Let us pray: Heavenly Father, today our nation gives thanks to you for all the many blessings we enjoy because we are free. But today, those who have been the instruments of your blessings mourn. We mourn the loss of these brothers in arms, these friends, these husbands, fathers and sons. While many this Thanksgiving turn their hearts to you in praise, turn your heart, Lord God, to those whose hearts are breaking. Grant them comfort in the assurance that their sacrifice was not in vain but has purchased the peace of many; and grant them hope in the knowledge that you, Lord God, never abandon your servants. Amen.







"The man does not live who is more devoted to peace than I am. None who would do more to preserve it."



Abraham Lincoln


21 Feb 1861


__________________________________________________________ 



"With malice toward none, with charity for all, with firmness in the right as God gives us to see the right, let us strive on to finish the work we are in; to care for him who shall have borne the battle, and for his widow and his orphan - to do all which may achieve and cherish a just and lasting peace, among  ourselves, and with other nations."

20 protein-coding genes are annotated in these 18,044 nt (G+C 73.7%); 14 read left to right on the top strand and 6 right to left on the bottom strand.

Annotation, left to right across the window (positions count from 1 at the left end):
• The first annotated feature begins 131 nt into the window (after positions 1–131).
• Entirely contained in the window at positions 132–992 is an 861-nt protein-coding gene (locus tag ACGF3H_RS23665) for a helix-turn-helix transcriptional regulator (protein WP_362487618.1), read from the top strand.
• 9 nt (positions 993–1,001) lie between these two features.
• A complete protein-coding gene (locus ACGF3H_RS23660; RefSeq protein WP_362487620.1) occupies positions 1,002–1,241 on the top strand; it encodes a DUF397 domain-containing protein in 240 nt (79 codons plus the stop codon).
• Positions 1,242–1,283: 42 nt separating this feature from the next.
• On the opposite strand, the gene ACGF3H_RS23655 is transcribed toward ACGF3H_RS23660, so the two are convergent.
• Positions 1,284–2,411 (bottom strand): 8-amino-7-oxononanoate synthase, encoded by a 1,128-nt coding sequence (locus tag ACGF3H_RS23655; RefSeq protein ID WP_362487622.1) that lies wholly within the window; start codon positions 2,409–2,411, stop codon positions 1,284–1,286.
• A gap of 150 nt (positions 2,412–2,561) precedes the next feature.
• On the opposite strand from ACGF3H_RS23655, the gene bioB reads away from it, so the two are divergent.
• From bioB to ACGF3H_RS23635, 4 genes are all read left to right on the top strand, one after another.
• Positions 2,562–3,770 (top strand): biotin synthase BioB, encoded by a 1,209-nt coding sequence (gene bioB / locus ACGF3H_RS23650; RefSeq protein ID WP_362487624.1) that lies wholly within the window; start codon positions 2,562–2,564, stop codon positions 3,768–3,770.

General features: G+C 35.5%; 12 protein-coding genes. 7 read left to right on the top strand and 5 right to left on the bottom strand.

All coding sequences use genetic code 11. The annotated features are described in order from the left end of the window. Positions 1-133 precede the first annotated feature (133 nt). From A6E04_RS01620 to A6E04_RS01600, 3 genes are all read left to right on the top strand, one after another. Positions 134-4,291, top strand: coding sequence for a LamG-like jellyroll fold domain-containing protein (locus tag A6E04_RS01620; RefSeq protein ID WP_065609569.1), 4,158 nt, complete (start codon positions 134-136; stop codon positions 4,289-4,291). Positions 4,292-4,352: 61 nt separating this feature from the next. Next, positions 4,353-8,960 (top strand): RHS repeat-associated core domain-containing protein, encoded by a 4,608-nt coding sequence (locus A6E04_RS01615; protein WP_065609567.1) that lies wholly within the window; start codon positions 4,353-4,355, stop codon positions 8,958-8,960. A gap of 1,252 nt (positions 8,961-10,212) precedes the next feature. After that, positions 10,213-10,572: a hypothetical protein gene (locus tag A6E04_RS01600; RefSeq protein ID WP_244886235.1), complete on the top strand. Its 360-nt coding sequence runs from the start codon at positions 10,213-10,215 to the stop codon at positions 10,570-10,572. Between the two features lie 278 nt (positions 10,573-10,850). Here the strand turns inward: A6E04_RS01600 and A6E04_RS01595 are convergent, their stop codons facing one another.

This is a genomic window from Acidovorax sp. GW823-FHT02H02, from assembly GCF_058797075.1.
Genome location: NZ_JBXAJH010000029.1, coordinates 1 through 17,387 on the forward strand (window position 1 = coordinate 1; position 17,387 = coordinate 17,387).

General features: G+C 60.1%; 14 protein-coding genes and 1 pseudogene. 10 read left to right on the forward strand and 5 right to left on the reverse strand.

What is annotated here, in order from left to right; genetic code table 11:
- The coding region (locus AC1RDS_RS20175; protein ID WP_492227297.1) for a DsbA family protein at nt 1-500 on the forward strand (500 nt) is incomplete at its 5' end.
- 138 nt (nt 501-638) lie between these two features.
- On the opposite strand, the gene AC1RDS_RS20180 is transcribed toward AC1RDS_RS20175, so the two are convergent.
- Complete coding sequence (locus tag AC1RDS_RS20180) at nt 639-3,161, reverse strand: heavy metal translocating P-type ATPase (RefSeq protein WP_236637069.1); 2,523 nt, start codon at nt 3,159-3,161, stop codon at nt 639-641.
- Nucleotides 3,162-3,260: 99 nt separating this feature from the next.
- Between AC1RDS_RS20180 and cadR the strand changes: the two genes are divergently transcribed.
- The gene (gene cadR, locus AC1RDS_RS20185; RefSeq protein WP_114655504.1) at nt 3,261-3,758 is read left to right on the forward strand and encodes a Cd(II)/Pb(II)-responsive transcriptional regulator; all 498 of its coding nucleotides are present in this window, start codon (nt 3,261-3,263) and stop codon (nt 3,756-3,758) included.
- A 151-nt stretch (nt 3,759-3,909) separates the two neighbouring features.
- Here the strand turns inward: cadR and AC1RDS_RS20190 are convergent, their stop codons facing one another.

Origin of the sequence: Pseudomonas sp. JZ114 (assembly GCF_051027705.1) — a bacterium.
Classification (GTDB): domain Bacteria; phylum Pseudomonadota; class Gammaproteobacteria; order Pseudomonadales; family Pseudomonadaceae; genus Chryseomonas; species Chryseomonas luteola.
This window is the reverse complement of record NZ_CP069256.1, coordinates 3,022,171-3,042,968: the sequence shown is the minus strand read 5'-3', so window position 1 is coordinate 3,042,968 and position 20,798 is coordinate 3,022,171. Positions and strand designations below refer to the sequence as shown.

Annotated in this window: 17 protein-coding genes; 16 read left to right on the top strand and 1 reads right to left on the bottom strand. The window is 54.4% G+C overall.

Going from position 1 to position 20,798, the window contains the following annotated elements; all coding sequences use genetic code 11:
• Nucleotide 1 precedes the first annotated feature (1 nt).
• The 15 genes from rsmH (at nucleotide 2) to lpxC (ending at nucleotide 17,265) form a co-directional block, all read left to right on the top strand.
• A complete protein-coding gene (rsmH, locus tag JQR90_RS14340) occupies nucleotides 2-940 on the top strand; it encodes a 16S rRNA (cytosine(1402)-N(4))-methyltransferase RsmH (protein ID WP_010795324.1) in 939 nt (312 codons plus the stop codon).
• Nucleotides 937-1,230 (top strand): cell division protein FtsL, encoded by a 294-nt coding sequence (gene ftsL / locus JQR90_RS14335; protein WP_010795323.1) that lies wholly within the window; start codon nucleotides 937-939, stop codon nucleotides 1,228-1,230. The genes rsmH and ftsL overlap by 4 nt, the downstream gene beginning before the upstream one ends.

Abraham Lincoln


Second Inaugural Address


4 Mar 1865


__________________________________________________________ 



 


The Marine Corps Hymn



 


From the Halls of Montezuma


To the shores of Tripoli


We fight our country's battles


In the air, on land, and sea.


First to fight for right and freedom


And to keep our honor clean;


We are proud to claim the title


Of United States Marines.



 


Our flag's unfurled to every breeze


From dawn to setting sun;


We have fought in every clime and place


Where we could take a gun.


In the snow of far-off Northern lands


And in sunny tropic scenes;


You will find us always on the job —


The United States Marines.



 


Here's health to you and to our Corps


Which we are proud to serve;


In many a strife we've fought for life


And never lost our nerve.


If the Army and the Navy


Ever look on Heaven's scenes,


They will find the streets are guarded


By United States Marines.



____________________________________________________________



12This is my commandment, That ye love one another, as I have loved you.



13Greater love hath no man than this, that a man lay down his life for his friends.



14Ye are my friends, if ye do whatsoever I command you.



15Henceforth I call you not servants; for the servant knoweth not what his lord doeth: but I have called you friends; for all things that I have heard of my Father I have made known unto you.